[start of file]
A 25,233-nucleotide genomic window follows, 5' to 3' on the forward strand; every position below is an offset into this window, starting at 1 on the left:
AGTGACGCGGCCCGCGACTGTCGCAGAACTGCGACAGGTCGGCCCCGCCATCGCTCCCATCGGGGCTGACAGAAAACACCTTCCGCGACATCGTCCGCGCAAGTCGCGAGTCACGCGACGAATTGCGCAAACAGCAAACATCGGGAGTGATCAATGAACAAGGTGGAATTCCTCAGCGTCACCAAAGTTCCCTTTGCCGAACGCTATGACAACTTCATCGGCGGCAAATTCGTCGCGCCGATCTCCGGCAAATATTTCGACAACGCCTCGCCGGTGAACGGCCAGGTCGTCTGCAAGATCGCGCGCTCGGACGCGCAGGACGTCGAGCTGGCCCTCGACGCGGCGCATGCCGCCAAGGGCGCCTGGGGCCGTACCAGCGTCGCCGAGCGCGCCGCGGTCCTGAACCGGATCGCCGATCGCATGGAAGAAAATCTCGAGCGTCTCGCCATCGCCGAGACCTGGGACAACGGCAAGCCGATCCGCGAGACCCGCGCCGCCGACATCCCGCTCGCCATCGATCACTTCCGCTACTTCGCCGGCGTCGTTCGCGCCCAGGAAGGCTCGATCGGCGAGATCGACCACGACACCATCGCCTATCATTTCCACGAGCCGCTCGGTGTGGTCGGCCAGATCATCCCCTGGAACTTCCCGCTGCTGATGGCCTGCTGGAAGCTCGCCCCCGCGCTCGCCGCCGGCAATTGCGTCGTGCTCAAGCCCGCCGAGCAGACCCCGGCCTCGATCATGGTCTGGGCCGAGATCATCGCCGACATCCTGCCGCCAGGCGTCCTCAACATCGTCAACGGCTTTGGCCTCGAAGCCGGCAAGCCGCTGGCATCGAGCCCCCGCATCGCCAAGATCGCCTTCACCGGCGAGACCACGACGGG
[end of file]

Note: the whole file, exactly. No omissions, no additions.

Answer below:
A 25,233-nucleotide genomic window follows, 5' to 3' on the forward strand; every position below is an offset into this window, starting at 1 on the left:
AGTGACGCGGCCCGCGACTGTCGCAGAACTGCGACAGGTCGGCCCCGCCATCGCTCCCATCGGGGCTGACAGAAAACACCTTCCGCGACATCGTCCGCGCAAGTCGCGAGTCACGCGACGAATTGCGCAAACAGCAAACATCGGGAGTGATCAATGAACAAGGTGGAATTCCTCAGCGTCACCAAAGTTCCCTTTGCCGAACGCTATGACAACTTCATCGGCGGCAAATTCGTCGCGCCGATCTCCGGCAAATATTTCGACAACGCCTCGCCGGTGAACGGCCAGGTCGTCTGCAAGATCGCGCGCTCGGACGCGCAGGACGTCGAGCTGGCCCTCGACGCGGCGCATGCCGCCAAGGGCGCCTGGGGCCGTACCAGCGTCGCCGAGCGCGCCGCGGTCCTGAACCGGATCGCCGATCGCATGGAAGAAAATCTCGAGCGTCTCGCCATCGCCGAGACCTGGGACAACGGCAAGCCGATCCGCGAGACCCGCGCCGCCGACATCCCGCTCGCCATCGATCACTTCCGCTACTTCGCCGGCGTCGTTCGCGCCCAGGAAGGCTCGATCGGCGAGATCGACCACGACACCATCGCCTATCATTTCCACGAGCCGCTCGGTGTGGTCGGCCAGATCATCCCCTGGAACTTCCCGCTGCTGATGGCCTGCTGGAAGCTCGCCCCCGCGCTCGCCGCCGGCAATTGCGTCGTGCTCAAGCCCGCCGAGCAGACCCCGGCCTCGATCATGGTCTGGGCCGAGATCATCGCCGACATCCTGCCGCCAGGCGTCCTCAACATCGTCAACGGCTTTGGCCTCGAAGCCGGCAAGCCGCTGGCATCGAGCCCCCGCATCGCCAAGATCGCCTTCACCGGCGAGACCACGACGGG